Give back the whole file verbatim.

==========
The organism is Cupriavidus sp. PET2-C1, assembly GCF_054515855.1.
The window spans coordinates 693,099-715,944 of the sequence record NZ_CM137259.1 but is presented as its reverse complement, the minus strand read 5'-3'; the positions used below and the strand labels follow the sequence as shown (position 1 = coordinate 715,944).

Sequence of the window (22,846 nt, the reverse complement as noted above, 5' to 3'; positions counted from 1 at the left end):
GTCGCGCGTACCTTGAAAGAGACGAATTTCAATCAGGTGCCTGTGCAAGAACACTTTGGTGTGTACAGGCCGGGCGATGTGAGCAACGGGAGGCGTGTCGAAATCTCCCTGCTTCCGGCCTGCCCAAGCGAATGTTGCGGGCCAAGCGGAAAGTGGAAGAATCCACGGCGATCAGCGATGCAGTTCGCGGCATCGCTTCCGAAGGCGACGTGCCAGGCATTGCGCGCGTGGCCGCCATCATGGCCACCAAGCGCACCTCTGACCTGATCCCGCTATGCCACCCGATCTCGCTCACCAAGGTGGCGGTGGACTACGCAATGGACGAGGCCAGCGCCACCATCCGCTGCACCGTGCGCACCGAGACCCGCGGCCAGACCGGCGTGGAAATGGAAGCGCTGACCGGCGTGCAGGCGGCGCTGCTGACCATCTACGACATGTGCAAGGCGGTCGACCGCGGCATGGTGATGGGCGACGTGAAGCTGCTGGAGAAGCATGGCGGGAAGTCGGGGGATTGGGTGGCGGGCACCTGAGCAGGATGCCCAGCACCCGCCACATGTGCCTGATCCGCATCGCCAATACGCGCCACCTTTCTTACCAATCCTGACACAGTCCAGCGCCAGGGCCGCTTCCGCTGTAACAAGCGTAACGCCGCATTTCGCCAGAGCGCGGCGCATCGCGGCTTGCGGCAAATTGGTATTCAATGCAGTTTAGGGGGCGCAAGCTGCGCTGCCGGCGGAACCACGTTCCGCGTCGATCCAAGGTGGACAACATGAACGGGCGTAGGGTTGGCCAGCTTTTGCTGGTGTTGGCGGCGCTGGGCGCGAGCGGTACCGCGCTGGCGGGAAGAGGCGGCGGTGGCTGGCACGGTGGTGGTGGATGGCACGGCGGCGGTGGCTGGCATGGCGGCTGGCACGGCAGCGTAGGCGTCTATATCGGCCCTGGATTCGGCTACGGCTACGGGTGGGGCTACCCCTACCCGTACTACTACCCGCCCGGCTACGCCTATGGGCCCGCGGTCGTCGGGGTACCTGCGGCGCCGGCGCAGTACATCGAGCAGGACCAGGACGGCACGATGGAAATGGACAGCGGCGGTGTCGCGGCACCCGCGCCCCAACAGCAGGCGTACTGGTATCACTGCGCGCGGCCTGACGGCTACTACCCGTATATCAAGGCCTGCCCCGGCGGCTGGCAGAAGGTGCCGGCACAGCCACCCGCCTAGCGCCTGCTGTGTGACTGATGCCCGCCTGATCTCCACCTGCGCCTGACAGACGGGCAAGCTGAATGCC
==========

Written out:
The organism is Cupriavidus sp. PET2-C1, assembly GCF_054515855.1.
The window spans coordinates 693,099-715,944 of the sequence record NZ_CM137259.1 but is presented as its reverse complement, the minus strand read 5'-3'; the positions used below and the strand labels follow the sequence as shown (position 1 = coordinate 715,944).

Sequence of the window (22,846 nt, the reverse complement as noted above, 5' to 3'; positions counted from 1 at the left end):
GTCGCGCGTACCTTGAAAGAGACGAATTTCAATCAGGTGCCTGTGCAAGAACACTTTGGTGTGTACAGGCCGGGCGATGTGAGCAACGGGAGGCGTGTCGAAATCTCCCTGCTTCCGGCCTGCCCAAGCGAATGTTGCGGGCCAAGCGGAAAGTGGAAGAATCCACGGCGATCAGCGATGCAGTTCGCGGCATCGCTTCCGAAGGCGACGTGCCAGGCATTGCGCGCGTGGCCGCCATCATGGCCACCAAGCGCACCTCTGACCTGATCCCGCTATGCCACCCGATCTCGCTCACCAAGGTGGCGGTGGACTACGCAATGGACGAGGCCAGCGCCACCATCCGCTGCACCGTGCGCACCGAGACCCGCGGCCAGACCGGCGTGGAAATGGAAGCGCTGACCGGCGTGCAGGCGGCGCTGCTGACCATCTACGACATGTGCAAGGCGGTCGACCGCGGCATGGTGATGGGCGACGTGAAGCTGCTGGAGAAGCATGGCGGGAAGTCGGGGGATTGGGTGGCGGGCACCTGAGCAGGATGCCCAGCACCCGCCACATGTGCCTGATCCGCATCGCCAATACGCGCCACCTTTCTTACCAATCCTGACACAGTCCAGCGCCAGGGCCGCTTCCGCTGTAACAAGCGTAACGCCGCATTTCGCCAGAGCGCGGCGCATCGCGGCTTGCGGCAAATTGGTATTCAATGCAGTTTAGGGGGCGCAAGCTGCGCTGCCGGCGGAACCACGTTCCGCGTCGATCCAAGGTGGACAACATGAACGGGCGTAGGGTTGGCCAGCTTTTGCTGGTGTTGGCGGCGCTGGGCGCGAGCGGTACCGCGCTGGCGGGAAGAGGCGGCGGTGGCTGGCACGGTGGTGGTGGATGGCACGGCGGCGGTGGCTGGCATGGCGGCTGGCACGGCAGCGTAGGCGTCTATATCGGCCCTGGATTCGGCTACGGCTACGGGTGGGGCTACCCCTACCCGTACTACTACCCGCCCGGCTACGCCTATGGGCCCGCGGTCGTCGGGGTACCTGCGGCGCCGGCGCAGTACATCGAGCAGGACCAGGACGGCACGATGGAAATGGACAGCGGCGGTGTCGCGGCACCCGCGCCCCAACAGCAGGCGTACTGGTATCACTGCGCGCGGCCTGACGGCTACTACCCGTATATCAAGGCCTGCCCCGGCGGCTGGCAGAAGGTGCCGGCACAGCCACCCGCCTAGCGCCTGCTGTGTGACTGATGCCCGCCTGATCTCCACCTGCGCCTGACAGACGGGCAAGCTGAATGCC